Wednesday, April 29, 2009

Jackace no good?

I got out and about last night and got to see some friends and we ended up playing a 6-handed NLHE freezeout. Was a lot of fun since I have had no opportunities to play live poker since December's trip to Las Vegas. Early on with 60BB effective stacks, I found myself in an interesting spot in the big blind with the suited jackace in diamonds in the big blind. The short-stacked player on my left (who had lost the early big pot to the player in the small blind with top pair versus a rivered straight) raised to 3x the blinds and the small blind called. I called.

The flop came down 7d2d4s. It was checked around to the raiser, who bet 12 BBs and was clearly committed to playing for his stack with only about 18 BBs behind. The small blind called. The pot was large and I read the small blind as weak with any two cards, and the other villain with an overpair to the board, probably nines or tens. So I opted to check-raise for my stack hoping to get a loose call from the small blind, expecting to have more than 33% pot equity, and if I forced her out I'd have approximately 15 outs twice with some dead money in the pot going headsup against the shorty. Sure enough, she snap-called and we all flipped our hands over.

The small blind had 8d4d for a pair and a baby flush draw.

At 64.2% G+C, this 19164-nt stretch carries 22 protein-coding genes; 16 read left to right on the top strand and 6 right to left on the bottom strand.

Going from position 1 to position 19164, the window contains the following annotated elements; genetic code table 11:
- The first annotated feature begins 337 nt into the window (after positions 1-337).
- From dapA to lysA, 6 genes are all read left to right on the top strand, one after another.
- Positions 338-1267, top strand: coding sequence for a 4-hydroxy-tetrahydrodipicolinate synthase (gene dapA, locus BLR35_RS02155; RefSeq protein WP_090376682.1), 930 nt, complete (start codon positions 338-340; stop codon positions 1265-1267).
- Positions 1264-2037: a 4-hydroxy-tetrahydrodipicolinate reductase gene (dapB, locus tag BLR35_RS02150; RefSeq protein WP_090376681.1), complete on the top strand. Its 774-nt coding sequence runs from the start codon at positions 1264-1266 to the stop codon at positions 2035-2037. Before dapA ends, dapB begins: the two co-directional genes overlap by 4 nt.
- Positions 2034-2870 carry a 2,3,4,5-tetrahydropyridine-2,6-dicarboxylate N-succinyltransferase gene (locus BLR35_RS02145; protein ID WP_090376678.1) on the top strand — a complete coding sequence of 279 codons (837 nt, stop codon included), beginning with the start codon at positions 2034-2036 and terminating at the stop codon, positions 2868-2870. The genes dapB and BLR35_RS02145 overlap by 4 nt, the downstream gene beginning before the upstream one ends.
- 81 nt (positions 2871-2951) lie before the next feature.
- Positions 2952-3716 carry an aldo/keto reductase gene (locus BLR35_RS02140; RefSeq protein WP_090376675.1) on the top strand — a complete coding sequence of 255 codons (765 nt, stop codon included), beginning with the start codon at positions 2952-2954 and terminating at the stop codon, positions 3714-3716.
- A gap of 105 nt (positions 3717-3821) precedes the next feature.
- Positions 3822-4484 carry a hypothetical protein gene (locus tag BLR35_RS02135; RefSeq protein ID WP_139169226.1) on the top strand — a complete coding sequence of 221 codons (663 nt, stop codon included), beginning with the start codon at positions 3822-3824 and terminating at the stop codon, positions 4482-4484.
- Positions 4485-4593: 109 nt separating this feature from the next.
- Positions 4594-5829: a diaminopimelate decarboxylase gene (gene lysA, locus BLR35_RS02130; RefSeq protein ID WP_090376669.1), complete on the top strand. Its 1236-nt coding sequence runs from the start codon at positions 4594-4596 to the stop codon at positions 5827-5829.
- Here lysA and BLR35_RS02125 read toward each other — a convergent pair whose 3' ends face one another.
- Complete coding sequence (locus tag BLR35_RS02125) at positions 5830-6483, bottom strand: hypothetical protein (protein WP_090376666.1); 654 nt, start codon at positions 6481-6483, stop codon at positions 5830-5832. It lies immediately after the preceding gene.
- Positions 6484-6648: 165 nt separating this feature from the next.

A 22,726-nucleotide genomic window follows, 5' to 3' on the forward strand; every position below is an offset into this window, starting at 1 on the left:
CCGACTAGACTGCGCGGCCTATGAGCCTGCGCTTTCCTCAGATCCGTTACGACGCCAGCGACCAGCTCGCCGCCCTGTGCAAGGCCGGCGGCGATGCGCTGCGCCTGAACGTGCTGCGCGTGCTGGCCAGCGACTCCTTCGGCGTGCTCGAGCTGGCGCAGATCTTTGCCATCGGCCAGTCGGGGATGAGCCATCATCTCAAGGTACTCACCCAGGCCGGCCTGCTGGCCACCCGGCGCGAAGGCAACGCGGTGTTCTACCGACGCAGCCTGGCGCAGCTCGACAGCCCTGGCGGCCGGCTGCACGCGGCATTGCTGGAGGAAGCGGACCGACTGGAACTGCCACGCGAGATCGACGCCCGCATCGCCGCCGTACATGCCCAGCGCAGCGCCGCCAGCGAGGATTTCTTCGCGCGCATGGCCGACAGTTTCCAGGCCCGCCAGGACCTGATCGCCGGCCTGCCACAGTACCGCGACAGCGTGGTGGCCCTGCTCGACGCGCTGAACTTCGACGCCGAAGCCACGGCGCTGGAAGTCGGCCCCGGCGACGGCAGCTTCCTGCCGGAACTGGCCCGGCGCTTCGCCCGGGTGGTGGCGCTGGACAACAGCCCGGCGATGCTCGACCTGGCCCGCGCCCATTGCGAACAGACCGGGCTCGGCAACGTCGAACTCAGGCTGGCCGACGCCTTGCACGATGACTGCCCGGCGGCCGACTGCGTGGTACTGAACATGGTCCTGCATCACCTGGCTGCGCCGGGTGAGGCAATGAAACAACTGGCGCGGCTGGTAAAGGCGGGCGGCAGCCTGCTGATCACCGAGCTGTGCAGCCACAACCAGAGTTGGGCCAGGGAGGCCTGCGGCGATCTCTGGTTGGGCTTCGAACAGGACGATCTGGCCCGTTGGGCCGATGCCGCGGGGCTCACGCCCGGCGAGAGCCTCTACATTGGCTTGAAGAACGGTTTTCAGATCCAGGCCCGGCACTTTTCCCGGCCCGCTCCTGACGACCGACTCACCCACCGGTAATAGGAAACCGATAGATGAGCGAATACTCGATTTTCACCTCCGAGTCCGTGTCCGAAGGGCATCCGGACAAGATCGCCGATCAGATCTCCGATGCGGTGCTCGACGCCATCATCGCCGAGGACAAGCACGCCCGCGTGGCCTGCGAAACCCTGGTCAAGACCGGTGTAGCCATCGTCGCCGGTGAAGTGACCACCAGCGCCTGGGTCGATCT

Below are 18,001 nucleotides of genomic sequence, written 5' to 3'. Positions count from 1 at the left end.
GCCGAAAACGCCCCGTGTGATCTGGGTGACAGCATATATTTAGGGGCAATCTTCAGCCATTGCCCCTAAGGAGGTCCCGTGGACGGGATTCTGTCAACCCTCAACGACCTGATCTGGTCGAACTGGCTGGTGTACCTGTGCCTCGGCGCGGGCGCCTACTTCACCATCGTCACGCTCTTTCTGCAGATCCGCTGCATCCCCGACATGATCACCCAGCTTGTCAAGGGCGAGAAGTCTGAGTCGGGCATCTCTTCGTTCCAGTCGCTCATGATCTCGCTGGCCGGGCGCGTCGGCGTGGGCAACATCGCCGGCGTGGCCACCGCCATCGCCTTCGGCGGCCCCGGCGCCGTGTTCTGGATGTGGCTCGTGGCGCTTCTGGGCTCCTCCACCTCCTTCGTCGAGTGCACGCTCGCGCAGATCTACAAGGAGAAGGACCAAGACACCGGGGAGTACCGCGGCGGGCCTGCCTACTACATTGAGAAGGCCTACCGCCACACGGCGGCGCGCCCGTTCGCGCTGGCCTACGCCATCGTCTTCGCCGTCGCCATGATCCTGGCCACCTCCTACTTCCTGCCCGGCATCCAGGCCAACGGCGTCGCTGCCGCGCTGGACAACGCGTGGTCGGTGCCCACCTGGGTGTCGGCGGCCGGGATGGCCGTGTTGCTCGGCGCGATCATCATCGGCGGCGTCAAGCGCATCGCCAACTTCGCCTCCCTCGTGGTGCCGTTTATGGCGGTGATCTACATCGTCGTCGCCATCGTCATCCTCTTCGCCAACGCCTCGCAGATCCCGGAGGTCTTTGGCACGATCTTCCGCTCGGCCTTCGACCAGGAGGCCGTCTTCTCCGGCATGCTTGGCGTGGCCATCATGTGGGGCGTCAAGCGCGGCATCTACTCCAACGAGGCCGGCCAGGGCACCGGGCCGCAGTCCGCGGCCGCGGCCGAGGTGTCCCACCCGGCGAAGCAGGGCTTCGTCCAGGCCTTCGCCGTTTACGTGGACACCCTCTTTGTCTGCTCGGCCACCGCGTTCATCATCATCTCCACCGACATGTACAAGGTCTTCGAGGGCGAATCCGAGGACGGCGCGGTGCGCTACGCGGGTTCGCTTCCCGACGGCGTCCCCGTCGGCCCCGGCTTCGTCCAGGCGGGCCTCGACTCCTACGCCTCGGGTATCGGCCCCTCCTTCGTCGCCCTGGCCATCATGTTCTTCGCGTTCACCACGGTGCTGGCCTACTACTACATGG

The big blind had 9s9d for the overpair to the board.
I had the AdJd for the nut flush draw and two overcards.

Sadly, I bricked out and 99 held for the main pot and I transferred the remainder of my chips to the small blind.

When I got home, I ran an equity calculation and verified that 99 was about 38% to win, I was about 45% to win, and the 48dd was about 17% to win.

I was not all that happy with how I played the hand, though. I could have re-raised preflop. On the flop, I made a risky play and even though I had the best of it with a nice overlay to make my hand I put my stack at risk.

This was just another data point in the ongoing struggle to balance risk management and expected value in the early stages of a poker tournament. For comparison's sake, if I was playing an online poker tournament, I probably play this more aggressively preflop and I'd have much more hope that jackace would end up being the mortal nuts.

1 comment:

Memphis MOJO said...

I like the way you reasoned the hand out. The card gods didn't cooperate.